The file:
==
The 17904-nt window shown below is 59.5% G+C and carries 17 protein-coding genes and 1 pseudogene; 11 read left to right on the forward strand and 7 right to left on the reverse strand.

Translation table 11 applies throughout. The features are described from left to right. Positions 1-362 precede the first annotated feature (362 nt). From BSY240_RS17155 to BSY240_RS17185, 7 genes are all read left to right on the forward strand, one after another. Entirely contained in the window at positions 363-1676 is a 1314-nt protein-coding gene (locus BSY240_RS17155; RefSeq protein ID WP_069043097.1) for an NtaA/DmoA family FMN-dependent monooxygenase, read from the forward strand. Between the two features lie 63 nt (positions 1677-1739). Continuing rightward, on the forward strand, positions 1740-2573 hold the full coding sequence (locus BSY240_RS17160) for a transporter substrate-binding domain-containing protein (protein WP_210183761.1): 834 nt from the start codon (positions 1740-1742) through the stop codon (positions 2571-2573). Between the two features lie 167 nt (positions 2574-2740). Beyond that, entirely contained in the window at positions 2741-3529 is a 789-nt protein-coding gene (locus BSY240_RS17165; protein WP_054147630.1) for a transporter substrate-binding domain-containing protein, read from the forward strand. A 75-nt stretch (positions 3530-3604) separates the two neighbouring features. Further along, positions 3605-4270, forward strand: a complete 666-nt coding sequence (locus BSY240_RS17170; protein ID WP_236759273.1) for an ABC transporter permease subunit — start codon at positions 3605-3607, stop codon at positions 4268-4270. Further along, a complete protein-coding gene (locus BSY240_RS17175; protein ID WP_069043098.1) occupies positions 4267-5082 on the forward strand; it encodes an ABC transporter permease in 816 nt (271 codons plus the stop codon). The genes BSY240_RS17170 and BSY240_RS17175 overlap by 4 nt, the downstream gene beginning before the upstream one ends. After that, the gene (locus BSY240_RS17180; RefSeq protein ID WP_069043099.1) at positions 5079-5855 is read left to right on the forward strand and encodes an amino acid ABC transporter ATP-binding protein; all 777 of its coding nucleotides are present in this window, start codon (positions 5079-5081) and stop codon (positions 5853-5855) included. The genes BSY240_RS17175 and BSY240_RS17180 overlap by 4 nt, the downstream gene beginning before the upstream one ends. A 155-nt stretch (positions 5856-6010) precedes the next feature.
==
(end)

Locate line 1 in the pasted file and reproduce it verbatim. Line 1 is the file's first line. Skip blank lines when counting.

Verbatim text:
The 17904-nt window shown below is 59.5% G+C and carries 17 protein-coding genes and 1 pseudogene; 11 read left to right on the forward strand and 7 right to left on the reverse strand.